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Morale describes the confidence, enthusiasm and discipline of a person or group at a particular time, depending on recent events that occur in combat. Morale does not affect player characters, but it does affect both allies and enemies. The effects of battle on morale depends upon the amount of training the combatants have and their willingness to stand their ground. Morale is improved by circumstances such as leadership, belief and the consequences of failing to defend a position. Morale is measured as a number between 2 and 12, with "2" indicating fanaticism and "12' indicating certain cowardice. To succeed against morale, the number must be met or exceeded on 2d6. Otherwise, morale is considered to have failed and the combatant must either give ground or flee.

A morale check is made whenever an NPC, usually a hireling or follower, has witnessed or experienced some troubling circumstance that encourages them to withdraw in haste. These are called Day-to-Day Checks. Alternately, life-threatening situations, such as combat, may cause the NPC to flee in fear rather than hold their ground. These are called Combat Checks.

Standard Morale

Main Article: standard morale

When engaging in combat, most Non-levelled non-player characters (NPCs) are considered to have a standard morale equal to 9. This describes both hirelings and followers at the start of their association with the players, whether or not those NPCs have received combat training, unless these are levelled persons, in which case their morale would be 8. Children younger than 14 have a standard morale of 10.

Among fighting clans, standard morale will be 7 due to their continued association with one another. Common leaders will have a morale of 6; sub-chiefs will have a morale of 3-5 and chieftains will have a morale of 2-5. Quality morales of this type occur because base morale can be adjusted by circumstances.

Day-to-Day Checks

When an NPC associated with the player characters witnesses, or hears from a credible witness, that something has happened that compromises the NPC's values, their continued association with the party is put in jeopardy. Examples include the flagrant use of lies and deception, reckless disregard for the safety of others, appearing to abandon others, consistent disregard or irresponsibility towards the NPC's stated role, failure to provide pay, a lack of remorse towards those who are hurt or mistreated, gratuitous theft and the performance of capital crimes. So long as any NPC associated with the party has reason to believe the party is capable of such actions, they must make a morale check immediately.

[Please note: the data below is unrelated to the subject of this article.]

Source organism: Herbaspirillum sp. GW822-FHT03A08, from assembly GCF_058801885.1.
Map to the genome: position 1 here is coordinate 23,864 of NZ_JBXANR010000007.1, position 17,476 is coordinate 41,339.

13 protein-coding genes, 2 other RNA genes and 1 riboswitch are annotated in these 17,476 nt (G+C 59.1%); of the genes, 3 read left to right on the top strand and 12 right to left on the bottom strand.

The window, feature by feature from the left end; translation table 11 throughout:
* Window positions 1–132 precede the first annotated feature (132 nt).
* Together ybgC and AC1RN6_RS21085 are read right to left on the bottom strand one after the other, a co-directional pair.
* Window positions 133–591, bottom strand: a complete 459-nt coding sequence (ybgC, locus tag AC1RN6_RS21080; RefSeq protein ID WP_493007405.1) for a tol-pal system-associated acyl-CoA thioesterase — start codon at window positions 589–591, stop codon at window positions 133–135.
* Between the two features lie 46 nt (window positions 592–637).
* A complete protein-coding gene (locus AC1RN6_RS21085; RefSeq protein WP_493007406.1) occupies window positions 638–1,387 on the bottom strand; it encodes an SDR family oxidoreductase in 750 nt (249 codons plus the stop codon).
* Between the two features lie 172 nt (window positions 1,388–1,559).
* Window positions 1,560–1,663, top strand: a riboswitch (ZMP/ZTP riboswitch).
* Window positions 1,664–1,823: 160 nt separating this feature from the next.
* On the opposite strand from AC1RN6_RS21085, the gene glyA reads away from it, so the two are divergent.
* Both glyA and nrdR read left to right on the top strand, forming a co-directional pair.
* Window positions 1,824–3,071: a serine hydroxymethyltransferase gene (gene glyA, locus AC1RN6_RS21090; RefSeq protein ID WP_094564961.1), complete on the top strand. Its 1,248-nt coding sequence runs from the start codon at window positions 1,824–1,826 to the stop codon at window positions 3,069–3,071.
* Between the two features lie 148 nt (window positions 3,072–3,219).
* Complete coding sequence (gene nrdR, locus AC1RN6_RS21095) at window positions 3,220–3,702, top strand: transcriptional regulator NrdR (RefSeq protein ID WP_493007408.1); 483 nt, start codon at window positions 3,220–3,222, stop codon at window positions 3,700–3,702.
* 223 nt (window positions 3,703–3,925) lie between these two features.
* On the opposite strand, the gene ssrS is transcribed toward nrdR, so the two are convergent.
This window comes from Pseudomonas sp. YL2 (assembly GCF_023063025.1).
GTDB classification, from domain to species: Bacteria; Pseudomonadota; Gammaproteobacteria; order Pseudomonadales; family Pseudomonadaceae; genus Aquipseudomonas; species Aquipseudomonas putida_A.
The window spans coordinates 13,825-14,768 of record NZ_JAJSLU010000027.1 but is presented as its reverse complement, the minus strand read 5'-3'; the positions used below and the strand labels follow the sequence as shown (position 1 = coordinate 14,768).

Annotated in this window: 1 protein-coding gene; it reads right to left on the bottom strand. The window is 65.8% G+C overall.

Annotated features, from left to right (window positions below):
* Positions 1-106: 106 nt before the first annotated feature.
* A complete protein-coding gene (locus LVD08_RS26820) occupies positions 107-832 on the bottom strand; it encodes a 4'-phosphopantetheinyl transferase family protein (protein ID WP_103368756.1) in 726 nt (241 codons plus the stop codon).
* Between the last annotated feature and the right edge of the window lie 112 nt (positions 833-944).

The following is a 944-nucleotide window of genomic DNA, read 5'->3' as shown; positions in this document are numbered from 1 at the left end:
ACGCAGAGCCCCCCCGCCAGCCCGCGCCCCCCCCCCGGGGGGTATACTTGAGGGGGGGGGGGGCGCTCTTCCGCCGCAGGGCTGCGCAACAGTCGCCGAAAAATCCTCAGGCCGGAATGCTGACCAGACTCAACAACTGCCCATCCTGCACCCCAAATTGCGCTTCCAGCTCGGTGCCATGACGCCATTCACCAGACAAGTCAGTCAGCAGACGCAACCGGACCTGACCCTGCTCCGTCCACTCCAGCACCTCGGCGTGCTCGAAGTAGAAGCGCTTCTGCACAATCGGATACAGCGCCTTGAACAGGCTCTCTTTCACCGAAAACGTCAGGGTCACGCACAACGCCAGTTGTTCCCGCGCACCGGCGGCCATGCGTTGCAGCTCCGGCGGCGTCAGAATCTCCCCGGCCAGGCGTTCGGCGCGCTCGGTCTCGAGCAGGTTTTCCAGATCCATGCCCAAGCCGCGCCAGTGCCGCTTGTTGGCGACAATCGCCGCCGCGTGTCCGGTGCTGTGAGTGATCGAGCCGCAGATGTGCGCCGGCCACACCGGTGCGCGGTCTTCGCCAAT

Depending on the NPC, a morale failure at this point will have varied outcomes. If the NPC is far weaker than the party and has no official duties, then probably the NPC will attempt to slip away unseen. An official would confront the party and perhaps threaten them with sanctions, depending on the official's responsibility. A friend of the party might demand an explanation; and failing to receive a good one, might end the friendship. Anyone strong enough to confront the party would certainly demand reasonable amends for the indecency perpetrated. And if enough NPCs became aware of the party's doings, they might spread rumours that would make it difficult for the party to hire NPCs or make friends in the region, so that a morale check would have to be made before anyone agreed to work with or for the party.

A successful morale check would not necessarily mean that the NPC would condone the party's actions. The DM should make a decision with regards to each NPC. Either the NPC is the sort who is content to wallow with the party, or endure them, until some worse thing is perpetrated, in which case another morale check would not be necessary unless the party sank lower in their behaviour, or the NPC has chosen to "wait and see," in which case the next incident should be rolled with a -1 penalty on the morale dice.